So the unbundled version takes 40 seconds, the bundled version takes 6 seconds. And that’s including uninstallation too, which is relatively slow. The time until the app is uploaded, installed and started takes about 35 seconds unbundled, and 2 seconds bundled.


I would love to use this, but since I’m on Windows I don’t know how to use this. Looks like this will only work on Linux?

Thanks though, I can imagine this could improve many apps!

I think it might work when you install WSL. I run this script on macOS myself.

Or, if you don’t get it working, let me know which module(s) you would like to try with it and I can bundle them for you.

I’ve rewritten the script from a Bash script to a Node.js script, which should hopefully make it easier to install and run on Windows. See the updated installation instructions on Github.


@robertklep great find! Do you think node-fetch would benefit as well?

As @robertklep says, WSL is the way to go on Windows. It took me about 2 hours of hacking this morning but I got there eventually. I would put some steps to make it work but I’m not entirely sure how I got there :slight_smile:

Edit: I have just seen @robertklep update where he has converted it to a node script so should be really simple now and not require WSL If only I had waited an extra hour before starting :laughing:


Sorry :joy:

I’m also planning to remove the external dependency on @vercel/ncc, but that’s not a major change.

Yes, I just tried, but since only CommonJS packages are supported (as of yet) you need to install node-fetch@2 (as per the installation instructions):

$ package-bundler node-fetch@2

The bundled package that comes out is 300K and a quick test shows it works just fine.

Thanks for confirmation. Tempted to try it on my Homewizard app as its over 1000 lines and 4Mbyte total. So curious if it will benefit from it. Did you also see a drop in memory usage for your app or does it only affect the used storage for the application?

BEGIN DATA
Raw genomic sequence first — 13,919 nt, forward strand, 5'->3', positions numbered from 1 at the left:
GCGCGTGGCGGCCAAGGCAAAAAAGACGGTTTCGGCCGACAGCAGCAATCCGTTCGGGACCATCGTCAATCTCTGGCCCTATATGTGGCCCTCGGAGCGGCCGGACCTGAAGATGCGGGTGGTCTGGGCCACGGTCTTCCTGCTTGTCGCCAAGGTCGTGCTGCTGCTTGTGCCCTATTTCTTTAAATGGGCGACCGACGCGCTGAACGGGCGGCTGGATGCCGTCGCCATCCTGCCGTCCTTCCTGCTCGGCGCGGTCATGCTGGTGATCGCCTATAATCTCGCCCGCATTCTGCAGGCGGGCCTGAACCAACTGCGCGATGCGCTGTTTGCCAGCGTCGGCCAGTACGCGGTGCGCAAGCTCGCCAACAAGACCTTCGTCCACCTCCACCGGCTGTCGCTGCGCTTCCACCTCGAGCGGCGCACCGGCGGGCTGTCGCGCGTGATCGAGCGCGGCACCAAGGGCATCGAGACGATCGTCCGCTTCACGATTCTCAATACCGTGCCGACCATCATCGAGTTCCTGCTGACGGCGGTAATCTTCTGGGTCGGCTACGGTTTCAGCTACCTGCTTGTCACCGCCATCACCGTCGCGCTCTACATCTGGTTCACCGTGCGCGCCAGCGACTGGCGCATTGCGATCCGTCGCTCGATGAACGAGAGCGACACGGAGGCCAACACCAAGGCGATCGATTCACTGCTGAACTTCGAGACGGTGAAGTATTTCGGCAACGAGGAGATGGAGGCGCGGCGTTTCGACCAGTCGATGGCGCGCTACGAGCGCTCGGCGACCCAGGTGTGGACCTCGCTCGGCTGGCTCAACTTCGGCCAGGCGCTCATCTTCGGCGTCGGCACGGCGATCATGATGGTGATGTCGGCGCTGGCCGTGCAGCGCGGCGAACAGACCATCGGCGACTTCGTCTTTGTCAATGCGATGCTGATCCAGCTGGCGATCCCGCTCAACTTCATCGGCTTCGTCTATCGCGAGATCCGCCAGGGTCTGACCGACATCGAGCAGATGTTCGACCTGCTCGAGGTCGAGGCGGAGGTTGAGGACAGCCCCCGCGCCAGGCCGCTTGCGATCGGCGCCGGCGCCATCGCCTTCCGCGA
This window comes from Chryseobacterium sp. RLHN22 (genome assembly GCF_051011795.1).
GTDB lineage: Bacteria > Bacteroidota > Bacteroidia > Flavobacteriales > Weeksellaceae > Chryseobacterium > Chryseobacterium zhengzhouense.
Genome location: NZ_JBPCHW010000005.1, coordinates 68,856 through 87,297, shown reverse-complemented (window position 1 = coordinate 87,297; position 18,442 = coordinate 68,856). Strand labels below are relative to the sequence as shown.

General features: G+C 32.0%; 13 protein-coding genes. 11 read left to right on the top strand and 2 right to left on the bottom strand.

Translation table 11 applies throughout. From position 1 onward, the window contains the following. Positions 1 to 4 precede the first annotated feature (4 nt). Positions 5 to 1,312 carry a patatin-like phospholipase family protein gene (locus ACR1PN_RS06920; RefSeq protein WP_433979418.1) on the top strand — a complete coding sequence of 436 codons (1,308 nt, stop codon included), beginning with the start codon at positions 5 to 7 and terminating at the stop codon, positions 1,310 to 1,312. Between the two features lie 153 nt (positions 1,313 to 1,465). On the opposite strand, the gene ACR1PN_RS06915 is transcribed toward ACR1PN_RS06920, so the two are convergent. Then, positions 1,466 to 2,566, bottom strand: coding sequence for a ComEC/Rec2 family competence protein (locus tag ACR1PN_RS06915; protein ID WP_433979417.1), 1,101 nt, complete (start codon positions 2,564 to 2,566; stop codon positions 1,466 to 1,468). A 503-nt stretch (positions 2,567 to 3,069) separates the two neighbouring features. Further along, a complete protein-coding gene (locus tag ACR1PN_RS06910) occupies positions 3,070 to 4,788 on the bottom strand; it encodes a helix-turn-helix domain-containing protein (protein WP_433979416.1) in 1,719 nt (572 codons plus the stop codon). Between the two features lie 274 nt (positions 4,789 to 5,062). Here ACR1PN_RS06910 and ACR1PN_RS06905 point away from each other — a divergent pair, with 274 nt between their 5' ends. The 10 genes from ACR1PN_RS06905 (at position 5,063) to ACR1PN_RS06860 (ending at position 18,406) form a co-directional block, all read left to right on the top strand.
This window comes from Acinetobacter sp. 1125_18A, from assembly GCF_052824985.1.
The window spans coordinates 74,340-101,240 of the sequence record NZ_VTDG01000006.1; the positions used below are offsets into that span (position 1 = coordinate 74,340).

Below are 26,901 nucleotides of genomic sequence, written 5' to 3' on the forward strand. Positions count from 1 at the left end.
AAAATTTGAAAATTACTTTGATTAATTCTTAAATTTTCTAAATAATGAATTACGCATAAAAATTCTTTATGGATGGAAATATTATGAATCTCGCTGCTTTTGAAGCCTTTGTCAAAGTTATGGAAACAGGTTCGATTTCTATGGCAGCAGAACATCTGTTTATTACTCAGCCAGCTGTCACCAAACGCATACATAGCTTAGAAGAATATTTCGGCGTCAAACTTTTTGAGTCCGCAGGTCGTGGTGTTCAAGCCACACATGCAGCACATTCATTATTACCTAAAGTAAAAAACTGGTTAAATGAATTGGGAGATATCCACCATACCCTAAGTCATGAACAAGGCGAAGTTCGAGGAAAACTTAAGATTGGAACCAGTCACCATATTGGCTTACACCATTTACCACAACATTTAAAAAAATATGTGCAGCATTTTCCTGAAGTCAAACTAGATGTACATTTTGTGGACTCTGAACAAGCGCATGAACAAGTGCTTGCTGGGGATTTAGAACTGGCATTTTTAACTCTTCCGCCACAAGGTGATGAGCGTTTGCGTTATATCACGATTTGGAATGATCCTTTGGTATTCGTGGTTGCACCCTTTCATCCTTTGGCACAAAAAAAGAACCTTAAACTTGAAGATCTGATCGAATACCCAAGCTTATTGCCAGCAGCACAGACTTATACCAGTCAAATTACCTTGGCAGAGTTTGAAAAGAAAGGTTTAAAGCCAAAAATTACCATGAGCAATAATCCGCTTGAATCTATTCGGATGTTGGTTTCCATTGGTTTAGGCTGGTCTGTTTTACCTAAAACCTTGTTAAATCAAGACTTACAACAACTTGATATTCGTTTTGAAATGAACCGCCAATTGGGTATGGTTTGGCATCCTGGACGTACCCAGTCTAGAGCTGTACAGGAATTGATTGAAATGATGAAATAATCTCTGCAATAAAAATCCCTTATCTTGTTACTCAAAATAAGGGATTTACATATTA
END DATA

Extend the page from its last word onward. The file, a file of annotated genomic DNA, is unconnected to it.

I haven’t really checked if it uses less memory, but it probably won’t (or at least not a considerable amount). But it makes the developer experience so much better, no more 40-second waits to upload your app to Homey after a small change.

Agreed, during development and testing of my app stop/start is eh…taking time indeed. :slight_smile:


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Haven’t been able to try this yet, but I think if I wait a bit more all will be done automatically :stuck_out_tongue_winking_eye:

I can’t get this to work, undoubtably I am doing something wrong…


So far so good. I then removed the existing luxon folder from the node_module folder, and changes the “const luxon = require(‘luxon’);” to “const luxon = require(‘./luxon’);” in the app.js

But app validation/installation now fails:

Any hints are much appreciated.

I’m no node.js expert but aren’t your dependencies defined in package.json?

Not with Homey apps afaik. The example in the opening post also mentions the app.js.

Did you try?

As @Robin_van_Kekem said, make sure you remove the dependency line in package.json
If you used npm to uninstall tha package it would have done that for you, but if you just deleted the folder then it will still be there.

Yup, that solved it. Thanks!


It’s in the fine manual :wink: